Slade House by David Mitchell Down the road from a working-class British pub, along the brick wall of a narrow alley, if the conditions are exactly right, you’ll find the entrance to Slade House: a surreal place where visitors see what they want to see, including some things that should be impossible. Every nine years, the house’s residents--an odd brother and sister--extend a unique invitation to someone who’s different or lonely: a precocious teenager, a divorced policeman, a shy college student. But what really goes on inside Slade House? For those who find out, it’s already too late.
The Winter People by Jennifer McMahon West Hall, Vermont, has always been a town of strange disappearances and old legends. The most mysterious is that of Sara Harrison Shea, who, in 1908, was found dead in the field behind her house just months after the tragic death of her daughter, Gertie. Now, in present day, nineteen-year-old Ruthie lives in Sara’s farmhouse with her mother, Alice, and her younger sister, Fawn. Alice has always insisted that they live off the grid, a decision that suddenly proves perilous when Ruthie wakes up one morning to find that Alice has vanished without a trace. Searching for clues, she is startled to find a copy of Sara Harrison Shea’s diary hidden beneath the floorboards of her mother’s bedroom. As Ruthie gets sucked deeper into the mystery of Sara’s fate, she discovers that she’s not the only person who’s desperately looking for someone that they’ve lost. But she may be the only one who can stop history from repeating itself.
The Passage by Justin Cronin First, the unthinkable: a security breach at a secret U.S. government facility unleashes the monstrous product of a chilling military experiment. Then, the unspeakable: a night of chaos and carnage gives way to sunrise on a nation, and ultimately a world, forever altered. All that remains for the stunned survivors is the long fight ahead and a future ruled by fear--of darkness, of death, of a fate far worse.
The Shining by Stephen King Jack Torrance’s new job at the Overlook Hotel is the perfect chance for a fresh start. As the off-season caretaker at the atmospheric old hotel, he’ll have plenty of time to spend reconnecting with his family and working on his writing. But as the harsh winter weather sets in, the idyllic location feels ever more remote . . . and more sinister. And the only one to notice the strange and terrible forces gathering around the Overlook is Danny Torrance, a uniquely gifted five-year-old.
The Haunting of Hill House by Shirley Jackson The classic supernatural thriller by an author who helped define the genre. First published in 1959, Shirley Jackson’s The Haunting of Hill House has been hailed as a perfect work of unnerving terror. It is the story of four seekers who arrive at a notoriously unfriendly pile called Hill House: Dr. Montague, an occult scholar looking for solid evidence of a "haunting"; Theodora, his lighthearted assistant; Eleanor, a friendless, fragile young woman well acquainted with poltergeists; and Luke, the future heir of Hill House. At first, their stay seems destined to be merely a spooky encounter with inexplicable phenomena. But Hill House is gathering its powers--and soon it will choose one of them to make its own.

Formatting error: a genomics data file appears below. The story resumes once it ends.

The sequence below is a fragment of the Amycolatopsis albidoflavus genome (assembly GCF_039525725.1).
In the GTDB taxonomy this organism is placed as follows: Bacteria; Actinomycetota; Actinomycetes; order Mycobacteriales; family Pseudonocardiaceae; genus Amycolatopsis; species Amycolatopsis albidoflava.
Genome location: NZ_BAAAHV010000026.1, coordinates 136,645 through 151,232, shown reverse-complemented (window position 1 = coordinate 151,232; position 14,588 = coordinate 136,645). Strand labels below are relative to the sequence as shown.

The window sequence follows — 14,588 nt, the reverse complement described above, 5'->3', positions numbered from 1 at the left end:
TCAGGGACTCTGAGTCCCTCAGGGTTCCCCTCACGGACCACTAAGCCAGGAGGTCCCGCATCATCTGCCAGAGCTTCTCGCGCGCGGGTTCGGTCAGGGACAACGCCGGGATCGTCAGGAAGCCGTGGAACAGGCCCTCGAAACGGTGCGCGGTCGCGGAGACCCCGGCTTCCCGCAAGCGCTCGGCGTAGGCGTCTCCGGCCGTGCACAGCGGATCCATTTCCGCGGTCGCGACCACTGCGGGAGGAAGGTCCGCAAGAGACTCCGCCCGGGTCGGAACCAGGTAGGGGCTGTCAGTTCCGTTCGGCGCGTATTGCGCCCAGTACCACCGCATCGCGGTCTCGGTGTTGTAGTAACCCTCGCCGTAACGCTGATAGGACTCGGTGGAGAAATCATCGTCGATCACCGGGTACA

September 2019: Fall in Love
The Flatshare by Beth O’Leary
Tiffy Moore needs a cheap flat, and fast. Leon Twomey works nights and needs cash. Their friends think they’re crazy, but it’s the perfect solution: Leon occupies the one-bed flat while Tiffy’s at work in the day, and she has the run of the place the rest of the time.
Roomies by Christina Lauren
For months Holland Bakker has invented excuses to descend into the subway station near her apartment, drawn to the captivating music performed by her street musician crush. Holland manages to meet her crush, Calvin, and even introduce him to her musical director Uncle.
Bringing Down the Duke by Evie Dunmore
A stunning debut for author Evie Dunmore and her Oxford Rebels, in which a fiercely independent vicar’s daughter takes on a duke in a fiery love story that threatens to upend the British social order.
How to Walk Away by Katherine Center
Margaret Jacobsen has a bright future ahead of her: a fiancé she adores, her dream job, and the promise of a picture-perfect life. Then everything she worked for is taken away in one tumultuous moment. In the hospital and forced to face the possibility that nothing will ever be the same again, Margaret must figure out how to move forward on her own terms while facing long-held family secrets, devastating heartbreak, and the idea that love might find her in the last place she would ever expect.
The Girl Who Knew Too Much by Amanda Quick
Amanda Quick transports readers to 1930s California, where glamour and seduction spawn a multitude of sins. The exclusive Burning Cove Hotel caters to their every need. It’s where reporter Irene Glasson finds herself staring down at a beautiful actress at the bottom of a pool. Determined to solve the mystery of the murderr, Irene finds herself forced into a reluctant investigative partnership with Oliver Ward, a former world-class magician and now owner of the hotel.